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For a better understanding of our documents regarding Travel Automation, we have categorized and listed definitions for key words/phrases used.

Professional Figures of the Tourism Industry

The above, can be subdivided into the following groups/functions:

  • Traveller, the entity that benefits of the travel services provided.
  • Producer/Manager/Owner, the entity that creates/manages a single travel service, or that binds a group of travel services, so as to create a larger tourist service body (package).
  • Product Aggregator (Wholesaler), the entity that creates an inventory of tourist services offered by a variable number of producers (PAg)
  • Demand Aggregators, the entity that facilitates the access of a variety of tourism products to travellers (in this category we may recognize many well known methods that simplify research in a generic manner, such as Google, or others that compare specific fields of research like Trivago, or even IDSs(Internet Distribution Systems) that directly actualizes the reservation (DAg).

In the tourism industry, there are many entities that cover more than one of these functions in one body. For example the DMC (Destination Management Corporation) that acts as a Product and a Demand Aggregator for specific/local tourist areas.

Application Program Interface (API)

These interfaces, allow local applications to operate with other external applications, in other words M2M (Machine to Machine) Interaction, and their individual characteristics are described with the following definitions:

  • Synchronized/ Asynchronous
    • Synchronized: communication method between two machines, where the sender waits for a reply from the receiver.
    • Asynchronous: communication method between two machines, where the sender does not wait for a reply from the receiver.
  • Local/Remote
    • Local (internal): by this we mean, in a communication across a networks, the network closest to the one we are taking into consideration.
    • Remote (external): by this we mean, in a communication across a networks, the network opposite to the one we are taking into consideration.
  • Client/Server
    • Client: the machine that generates a request of data transfer.
    • Server: the machine that waits and serves data transfer requests.
  • Consumer/Producer
    • Consumer: the entity that, given a service demand, uses (buys/borrows) a product that may satisfy it’s demand.
    • Producer: the entity that, given a service demand, delivers (creates/sells/lends) a product that may satisfy the demand.

Given the definitions listed above, it is feasible to develop different types of interfaces, that differ one from another by:

  • Transport Protocol (for example, webservices like HTTP, SOAP in document mode)
  • Processes (client/server) specific to each side of the interface (local/remote), given that some interfaces allow only one process execution on each end (client or server), and others that require both ends to have both client and server processes.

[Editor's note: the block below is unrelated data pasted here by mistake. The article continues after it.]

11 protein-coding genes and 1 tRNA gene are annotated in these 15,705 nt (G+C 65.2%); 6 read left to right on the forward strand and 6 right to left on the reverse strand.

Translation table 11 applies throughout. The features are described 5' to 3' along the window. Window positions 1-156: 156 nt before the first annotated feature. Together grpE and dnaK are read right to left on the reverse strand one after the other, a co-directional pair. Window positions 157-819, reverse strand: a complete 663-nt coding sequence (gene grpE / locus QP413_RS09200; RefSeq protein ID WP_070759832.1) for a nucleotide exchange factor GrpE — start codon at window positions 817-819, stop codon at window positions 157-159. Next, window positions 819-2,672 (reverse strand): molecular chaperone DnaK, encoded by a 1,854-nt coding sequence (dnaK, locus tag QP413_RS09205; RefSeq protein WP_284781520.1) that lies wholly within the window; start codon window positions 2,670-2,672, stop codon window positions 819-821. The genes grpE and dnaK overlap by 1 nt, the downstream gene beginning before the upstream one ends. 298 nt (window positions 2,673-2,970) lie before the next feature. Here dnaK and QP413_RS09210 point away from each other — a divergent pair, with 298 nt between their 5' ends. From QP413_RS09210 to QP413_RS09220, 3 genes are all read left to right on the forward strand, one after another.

• Data Flow (a sequence of message exchanges M2M):
    • Data flow direction
      • Distributed when data flows from the local network, meaning the CRSEngine is serving data requests (for example availabilities, prices, statistics, etc.)
      • Procured when data flows from a remote network towards the local network, where the CRSEngine collects the incoming flow of data (for example, for price list recovery from the PMS).
    • Data flow applicant (entity that sends the data request )
      • Client Pull (pull mode) client sends data request to the server, to receive desired information.
      • Server Push (push mode) server sends data to client without having received a data request (in OTA Terminology, this means all the messages with “Notify” written in the heading.
    • Data Flow timing (temporal correlations between RQ/RS messages)
      • Synchronized when the data applicant waits for a reply, therefore the information is supplied when requested.
      • Asynchronous when the data applicant DOESN’T wait for a reply.

The applications connected to each end of the interface(channel) may utilize caching, allowing the information received by the “producer” to be saved by the “consumer”, and subsequently used in case of necessity without the need to send another data request along the channel. This behaviour would require transparency in Data Flow timing between consumer and producer. But this would consequently involve dealing with problems like overbooking.

 Channel Tassonomia

Below we have listed the main interfaces used, based on combinations of the differences explained above:

  • One Way Interface where the applications on each end of the channel are always, client or server processes. In this case it is always the client to generate the data request, and does not replicate the received information.
  • Two Way Interface where both applications cover client and server roles. This means that the role played, depends on the what information is exchanged (for example, in a “Distributed Data Flow” the CRSEngine is the server for price and availability information, whilst it is also the client for booking information received from an external application). In this type of interface, the client saves the information received from the server (for example, if we still consider the “Distributed Data Flow”, the external applications saves the price and availability information received by the CRSEngine), and it is always the server to generate the first message request.